MAIN LIBRARY – Democracy showed its messy side at a neighborhood group’s annual meeting Saturday morning when angry residents demanded and won a chance to elect new leadership over protestations from the organization’s chair.

The membership of the Wilshire Montana Neighborhood Coalition, more commonly known as Wilmont, voted 47-4 to proceed with their board election using provisional ballots, but only after a motion was passed to remove Chair Valerie Griffin. Griffin tried to adjourn the meeting before the vote could be taken in an attempt to stop the election.

Other business on the agenda, including a discussion of the new zoning law and crime, was put on hold.

Advocates for the vote held that Griffin and other members of her board have operated in secrecy, making decisions that were against the will of the Wilmont membership and inventing new eligibility rules to stymie would-be candidates and maintain their hold on the organization.

Some board members, however, accuse the 11 people who tried to get on Saturday’s ballot of being organized by the Huntley Hotel, an outside business interest that has so far opposed the revitalization of the Fairmont Miramar Hotel & Bungalows, a major development project adjacent to the Huntley.

The Wilmont board has come out in support of the Fairmont remodel.

While all candidates objected to the one-note characterization of their motivations, they also stated that it shouldn’t matter.

The bylaws of the organization define a qualified candidate as one who is a member of Wilmont and sends in a petition for candidacy with signatures from 10 Wilmont members at least 10 days before the election.

Any attempt to change those criteria was considered manipulation of the democratic process and a violation of the bylaws.

“A person who is in office in any organization has no right to choose their opposition,” said Jim Pickerell, a professor at Los Angeles City College and one of the new candidates for the board.

The days preceding the vote were filled with a flurry of activity as candidates tried to ensure they would be given the chance to stand for election that the Wilmont board was actively trying to cancel.

On Tuesday, the candidates were informed that Wilmont had a requirement that candidates belong to the group for a year, attend at least three board meetings in the last six months and participate actively in the group’s activities.

Thursday afternoon, Griffin told the Daily Press that she was considering canceling the vote because she couldn’t determine whether or not the new candidates were eligible to stand in the election.

The board of the Wilmont sent out an e-mail to the membership late Thursday night, less than 72 hours before the gathering was to take place, renaming the meeting a “community meeting” rather than the “annual meeting.”

The one-word change makes a world of difference.

According to Wilmont’s bylaws, the election of officers must take place at the group’s annual meeting. By re-characterizing it was a “community meeting,” the board felt that the requirement to hold the election would be lifted.

The reason provided for the change was the hospitalization of the 83-year-old director of membership, Marcia Carter, who had fallen and broken a hip.

Carter was the only one who had access to physical copies of membership information, some of which had not been recorded in any computer system. That documentation was necessary not only to establish who could vote, but which of the 11 candidates that had tried to get on the ballot at the end of May were eligible, Griffin said.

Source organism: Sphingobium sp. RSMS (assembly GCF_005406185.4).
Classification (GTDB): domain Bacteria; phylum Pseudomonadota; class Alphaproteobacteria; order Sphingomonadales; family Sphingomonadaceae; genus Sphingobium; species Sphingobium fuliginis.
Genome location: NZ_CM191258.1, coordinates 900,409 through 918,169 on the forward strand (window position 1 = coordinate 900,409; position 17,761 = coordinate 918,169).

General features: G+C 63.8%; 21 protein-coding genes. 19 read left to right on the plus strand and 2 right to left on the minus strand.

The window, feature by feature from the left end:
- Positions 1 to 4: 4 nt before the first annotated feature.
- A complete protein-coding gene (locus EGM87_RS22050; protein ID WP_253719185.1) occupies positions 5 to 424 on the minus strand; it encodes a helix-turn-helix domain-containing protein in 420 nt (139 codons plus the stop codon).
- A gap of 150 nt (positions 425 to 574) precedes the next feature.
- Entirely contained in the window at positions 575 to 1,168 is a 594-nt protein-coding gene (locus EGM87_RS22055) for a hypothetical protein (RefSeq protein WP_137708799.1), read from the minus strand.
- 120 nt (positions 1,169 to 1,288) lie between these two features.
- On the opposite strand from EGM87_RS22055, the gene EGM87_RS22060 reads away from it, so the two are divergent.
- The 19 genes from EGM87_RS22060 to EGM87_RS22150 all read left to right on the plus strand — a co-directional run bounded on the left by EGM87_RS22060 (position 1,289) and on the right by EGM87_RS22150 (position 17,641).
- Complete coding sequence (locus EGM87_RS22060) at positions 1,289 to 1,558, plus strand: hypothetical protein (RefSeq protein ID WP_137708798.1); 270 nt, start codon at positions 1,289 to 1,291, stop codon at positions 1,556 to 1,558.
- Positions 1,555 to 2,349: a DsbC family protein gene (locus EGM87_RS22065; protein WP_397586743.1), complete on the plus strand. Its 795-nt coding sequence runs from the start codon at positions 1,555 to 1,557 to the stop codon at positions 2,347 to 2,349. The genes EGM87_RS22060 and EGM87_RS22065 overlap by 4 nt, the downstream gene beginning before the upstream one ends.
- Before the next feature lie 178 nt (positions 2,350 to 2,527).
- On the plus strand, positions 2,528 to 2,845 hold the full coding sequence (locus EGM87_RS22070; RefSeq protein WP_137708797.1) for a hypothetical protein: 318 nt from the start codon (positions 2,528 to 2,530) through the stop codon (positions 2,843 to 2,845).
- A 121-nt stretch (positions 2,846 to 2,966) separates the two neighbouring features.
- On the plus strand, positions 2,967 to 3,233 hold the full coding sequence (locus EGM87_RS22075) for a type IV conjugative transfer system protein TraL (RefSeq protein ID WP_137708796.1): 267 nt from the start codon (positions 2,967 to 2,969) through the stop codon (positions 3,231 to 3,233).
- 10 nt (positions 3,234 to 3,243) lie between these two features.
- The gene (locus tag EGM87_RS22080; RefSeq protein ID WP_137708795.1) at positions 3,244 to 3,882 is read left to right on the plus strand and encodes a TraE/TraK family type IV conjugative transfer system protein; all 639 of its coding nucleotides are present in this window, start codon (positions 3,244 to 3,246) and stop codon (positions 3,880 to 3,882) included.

Many of the candidates joined the organization very recently, and most had signed each other’s nominating petitions. That meant that the only proof that candidates were members and had valid nominating signatures was locked in Carter¬ís apartment, making it uncertain that they were eligible to run. Griffin said.

Susan Scarafia, an active member of various Santa Monica groups, proposed that each person in the room cast a provisional ballot, which could then be authenticated when the membership rolls were available.

That drew a wave of criticism from active board members on the belief that the vote would be invalid. Vice Chair Albin Gielicz, who took over after Griffin was voted out, chose to proceed in spite of the naysayers.

“With all due respect, I think we will take the vote and let the momentum of the room go,” Gielicz said, noting that if any legal review takes place to support or invalidate the vote, so be it.

The board will be consulting with legal counsel about the vote, Griffin said.

Ballots were put in envelopes which voters then sealed, signed and placed in a ballot box. The slit in the top of the box was then taped over and signed to prevent any kind of tampering.

Gielicz was entrusted with the box, which will make its debut in coming weeks when membership documents are available and another public meeting can be called to count the votes.

“Democracy prevailed, and I’ll be able to walk out of the room content that we had the election,” Gielicz said after the vote. “The validity and eligibility is all to be determined later.”

Jeanne Dodson, a former chair of Wilmont and one of the 11 candidates running for the spots, said that she was thrilled with the outcome.

¬ìWe don¬ít know who won or lost,” she said, “but the important thing is that democracy prevailed.”

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